Anons usually respond by saying that pirates are somewhat of a bore when these sentiments are aired. Which, in a sense, is true; planning and executing long term strategies for achieving realistic copyright and patent reform by feat of talking endlessly at the public opinion and with various interested parties - somehow includes less immediate gratification than doing random pointless overhyped DDoS attacks on arbitrarily chosen targets.
The reason I'm bringing this up right now is a piece of local developments. Rick wrote a summary of what happened, should you want the longer version; the long and the short of it is that a police raid took out a torrent site and generated a lot of political buzz of the good kind. The technical term for this is a "lucky break", and right about here Anonymous enters the picture.
You see, around the same time as this raid happened, some sort of unrelated technical jiffy over at the Pirate Bay took their site offline as well. Which was all manners of bad timing. Anonymous, not being the most patient and studious of non-organizations, immediately connected their paranoid dots and set out to revenge DDoS everything that moved.
I'm not sure what was accomplished by temporarily taking down the central bank of Sweden's website, but they nevertheless did it. And a couple of other seemingly random web sites that looked official, for good measure.
This in and of itself was no big deal. DDoS attacks happen to you just about every day once you reach a certain size or fame, and is to be expected by larger organizations. (Even the Pirate Party of Sweden has had its fair share of it at various times.) It happens, and then it doesn't happen anymore, and everything goes back to normal for everyone (except the computer security guys, who just might get those requests for bigger budgets approved a bit faster).
To give you a reference point: a DDoS attack is a computerized version of having a large number of people calling the same number over and over again until the phone system can't take the load any more. There's no real "hacking" involved in it, and the technical skill involved is akin to pressing the redial on a cell phone. No master hackery required.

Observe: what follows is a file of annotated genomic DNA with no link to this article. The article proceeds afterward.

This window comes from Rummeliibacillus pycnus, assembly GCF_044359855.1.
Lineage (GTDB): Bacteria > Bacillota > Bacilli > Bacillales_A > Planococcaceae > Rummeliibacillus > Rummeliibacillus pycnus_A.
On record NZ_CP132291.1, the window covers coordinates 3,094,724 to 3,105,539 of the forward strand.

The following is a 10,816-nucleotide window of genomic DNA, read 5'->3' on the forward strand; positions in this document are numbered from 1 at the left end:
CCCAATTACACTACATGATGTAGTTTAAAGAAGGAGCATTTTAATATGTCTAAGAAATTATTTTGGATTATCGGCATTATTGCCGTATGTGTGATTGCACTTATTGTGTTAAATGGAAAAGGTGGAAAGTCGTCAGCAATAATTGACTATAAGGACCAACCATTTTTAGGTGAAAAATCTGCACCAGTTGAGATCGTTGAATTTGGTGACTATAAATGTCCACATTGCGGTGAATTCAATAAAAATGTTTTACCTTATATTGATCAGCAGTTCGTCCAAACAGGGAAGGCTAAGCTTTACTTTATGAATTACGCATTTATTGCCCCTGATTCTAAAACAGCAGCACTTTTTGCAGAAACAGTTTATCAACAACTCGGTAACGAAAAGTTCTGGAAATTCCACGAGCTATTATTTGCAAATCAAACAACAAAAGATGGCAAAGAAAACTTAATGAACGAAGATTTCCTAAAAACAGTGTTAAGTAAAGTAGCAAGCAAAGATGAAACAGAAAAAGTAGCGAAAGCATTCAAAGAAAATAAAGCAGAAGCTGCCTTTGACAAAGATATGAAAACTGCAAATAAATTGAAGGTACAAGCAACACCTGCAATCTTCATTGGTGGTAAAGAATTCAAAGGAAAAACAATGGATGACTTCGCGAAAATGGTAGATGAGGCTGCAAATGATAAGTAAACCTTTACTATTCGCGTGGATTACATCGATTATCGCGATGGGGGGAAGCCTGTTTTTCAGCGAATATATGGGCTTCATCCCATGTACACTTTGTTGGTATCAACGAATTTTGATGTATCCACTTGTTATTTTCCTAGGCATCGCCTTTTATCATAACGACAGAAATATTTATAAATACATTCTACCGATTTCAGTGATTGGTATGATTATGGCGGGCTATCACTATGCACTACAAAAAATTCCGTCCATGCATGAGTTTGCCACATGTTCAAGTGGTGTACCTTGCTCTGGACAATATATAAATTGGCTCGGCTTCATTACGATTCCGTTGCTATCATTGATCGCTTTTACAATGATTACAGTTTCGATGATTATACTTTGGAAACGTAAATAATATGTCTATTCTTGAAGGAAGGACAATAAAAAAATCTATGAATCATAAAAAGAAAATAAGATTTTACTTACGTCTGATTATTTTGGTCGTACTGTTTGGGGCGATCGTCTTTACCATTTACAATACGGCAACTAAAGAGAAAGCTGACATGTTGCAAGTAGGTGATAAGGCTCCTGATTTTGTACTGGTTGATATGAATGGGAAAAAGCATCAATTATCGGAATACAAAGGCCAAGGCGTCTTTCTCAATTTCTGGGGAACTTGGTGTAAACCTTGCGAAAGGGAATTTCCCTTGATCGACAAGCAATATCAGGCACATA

What is a big deal is how this overhyped prank got picked up by the national news media. If I were a kind person, I'd say they had a momentary lapse of journalistic sensibility and bought into the hype in a moment of publishing frenzy. If I were a more impartial observer, I'd say they carried on as usual, and thus once again used the kind of language once reserved for such occasions as the reemergence of a fully communist Soviet Union with an unmistakable interest in annexing nearby territories.
If you are the kind of reader who trusts your morning paper, you suddenly "know" that the country of Sweden is under a brutal siege by a mysterious international hacker group by the name of Anonymous.
Remember what I said before about strategic long term reform efforts? This is not conducive to such efforts.
In fact, having the general public up in arms about the Dangerous Hackers could easily be called something very close to the opposite of conducive to such efforts. Which means that we of the political bent have to go from good buzz mode to crisis management mode, which is very much the opposite of a good time.
If this had only happened this one time, I might have shrugged it off as a onetime thing. But it has happened before. It. Has. Happened. Before. And the general pattern of it is that I and my fellow pirates are starting to become very annoyed at these random acts of unstrategic counterproductivity.
The charitable way to summarize the Pirate movement's attitude towards Anonymous is to say that it's complicated. The more honest way is to say there's a wish that these kids go play somewhere where they'll not make too much of a mess of things.
Dear Anonymous: we're expecting you. You are mentioned in our crisis management folders, several unforgettable times. So you'll have to forgive me when I say that you might want to rethink your approach to how to make the world a better place.
You're not doing it right now. You're not even doing it right, whatever it is you're doing.